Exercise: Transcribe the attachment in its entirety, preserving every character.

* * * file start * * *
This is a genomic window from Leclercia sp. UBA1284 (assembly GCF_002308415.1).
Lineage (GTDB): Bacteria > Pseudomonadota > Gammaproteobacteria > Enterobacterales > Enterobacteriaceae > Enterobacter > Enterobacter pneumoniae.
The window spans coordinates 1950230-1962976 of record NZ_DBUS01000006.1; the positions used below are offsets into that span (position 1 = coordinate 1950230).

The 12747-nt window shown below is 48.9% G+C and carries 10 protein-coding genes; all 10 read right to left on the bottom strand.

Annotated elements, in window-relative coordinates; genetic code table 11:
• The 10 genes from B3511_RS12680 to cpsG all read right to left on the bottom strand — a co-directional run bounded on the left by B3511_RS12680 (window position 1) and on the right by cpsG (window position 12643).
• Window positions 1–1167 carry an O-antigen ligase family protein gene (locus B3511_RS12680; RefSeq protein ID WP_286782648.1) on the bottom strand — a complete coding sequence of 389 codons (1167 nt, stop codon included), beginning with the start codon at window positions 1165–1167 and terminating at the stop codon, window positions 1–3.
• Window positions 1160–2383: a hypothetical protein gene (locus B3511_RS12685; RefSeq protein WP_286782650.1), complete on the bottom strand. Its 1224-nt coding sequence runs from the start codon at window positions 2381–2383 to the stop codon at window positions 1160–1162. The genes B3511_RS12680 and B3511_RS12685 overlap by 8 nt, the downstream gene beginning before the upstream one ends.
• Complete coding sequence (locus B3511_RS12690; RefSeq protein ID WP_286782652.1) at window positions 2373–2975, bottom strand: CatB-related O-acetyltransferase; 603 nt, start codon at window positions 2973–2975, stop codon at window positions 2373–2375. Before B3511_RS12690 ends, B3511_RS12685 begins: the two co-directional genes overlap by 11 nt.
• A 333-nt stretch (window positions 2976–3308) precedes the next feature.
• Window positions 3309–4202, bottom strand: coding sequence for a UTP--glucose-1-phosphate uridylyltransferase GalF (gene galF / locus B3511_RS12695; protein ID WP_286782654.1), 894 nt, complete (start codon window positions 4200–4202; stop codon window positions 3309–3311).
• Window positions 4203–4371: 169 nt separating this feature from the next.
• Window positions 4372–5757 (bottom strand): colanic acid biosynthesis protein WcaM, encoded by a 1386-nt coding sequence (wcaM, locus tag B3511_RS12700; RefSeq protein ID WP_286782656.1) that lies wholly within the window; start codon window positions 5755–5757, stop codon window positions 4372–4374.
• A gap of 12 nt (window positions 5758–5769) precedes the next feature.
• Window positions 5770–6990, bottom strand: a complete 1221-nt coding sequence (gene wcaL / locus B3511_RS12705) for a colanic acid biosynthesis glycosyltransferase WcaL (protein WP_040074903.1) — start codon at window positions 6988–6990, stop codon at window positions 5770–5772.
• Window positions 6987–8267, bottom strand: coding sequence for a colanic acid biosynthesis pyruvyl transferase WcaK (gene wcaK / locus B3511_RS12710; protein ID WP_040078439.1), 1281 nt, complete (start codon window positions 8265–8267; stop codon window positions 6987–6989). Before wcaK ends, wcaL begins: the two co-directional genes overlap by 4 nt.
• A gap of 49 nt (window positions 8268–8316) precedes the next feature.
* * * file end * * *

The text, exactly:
This is a genomic window from Leclercia sp. UBA1284 (assembly GCF_002308415.1).
Lineage (GTDB): Bacteria > Pseudomonadota > Gammaproteobacteria > Enterobacterales > Enterobacteriaceae > Enterobacter > Enterobacter pneumoniae.
The window spans coordinates 1950230-1962976 of record NZ_DBUS01000006.1; the positions used below are offsets into that span (position 1 = coordinate 1950230).

The 12747-nt window shown below is 48.9% G+C and carries 10 protein-coding genes; all 10 read right to left on the bottom strand.

Annotated elements, in window-relative coordinates; genetic code table 11:
• The 10 genes from B3511_RS12680 to cpsG all read right to left on the bottom strand — a co-directional run bounded on the left by B3511_RS12680 (window position 1) and on the right by cpsG (window position 12643).
• Window positions 1–1167 carry an O-antigen ligase family protein gene (locus B3511_RS12680; RefSeq protein ID WP_286782648.1) on the bottom strand — a complete coding sequence of 389 codons (1167 nt, stop codon included), beginning with the start codon at window positions 1165–1167 and terminating at the stop codon, window positions 1–3.
• Window positions 1160–2383: a hypothetical protein gene (locus B3511_RS12685; RefSeq protein WP_286782650.1), complete on the bottom strand. Its 1224-nt coding sequence runs from the start codon at window positions 2381–2383 to the stop codon at window positions 1160–1162. The genes B3511_RS12680 and B3511_RS12685 overlap by 8 nt, the downstream gene beginning before the upstream one ends.
• Complete coding sequence (locus B3511_RS12690; RefSeq protein ID WP_286782652.1) at window positions 2373–2975, bottom strand: CatB-related O-acetyltransferase; 603 nt, start codon at window positions 2973–2975, stop codon at window positions 2373–2375. Before B3511_RS12690 ends, B3511_RS12685 begins: the two co-directional genes overlap by 11 nt.
• A 333-nt stretch (window positions 2976–3308) precedes the next feature.
• Window positions 3309–4202, bottom strand: coding sequence for a UTP--glucose-1-phosphate uridylyltransferase GalF (gene galF / locus B3511_RS12695; protein ID WP_286782654.1), 894 nt, complete (start codon window positions 4200–4202; stop codon window positions 3309–3311).
• Window positions 4203–4371: 169 nt separating this feature from the next.
• Window positions 4372–5757 (bottom strand): colanic acid biosynthesis protein WcaM, encoded by a 1386-nt coding sequence (wcaM, locus tag B3511_RS12700; RefSeq protein ID WP_286782656.1) that lies wholly within the window; start codon window positions 5755–5757, stop codon window positions 4372–4374.
• A gap of 12 nt (window positions 5758–5769) precedes the next feature.
• Window positions 5770–6990, bottom strand: a complete 1221-nt coding sequence (gene wcaL / locus B3511_RS12705) for a colanic acid biosynthesis glycosyltransferase WcaL (protein WP_040074903.1) — start codon at window positions 6988–6990, stop codon at window positions 5770–5772.
• Window positions 6987–8267, bottom strand: coding sequence for a colanic acid biosynthesis pyruvyl transferase WcaK (gene wcaK / locus B3511_RS12710; protein ID WP_040078439.1), 1281 nt, complete (start codon window positions 8265–8267; stop codon window positions 6987–6989). Before wcaK ends, wcaL begins: the two co-directional genes overlap by 4 nt.
• A gap of 49 nt (window positions 8268–8316) precedes the next feature.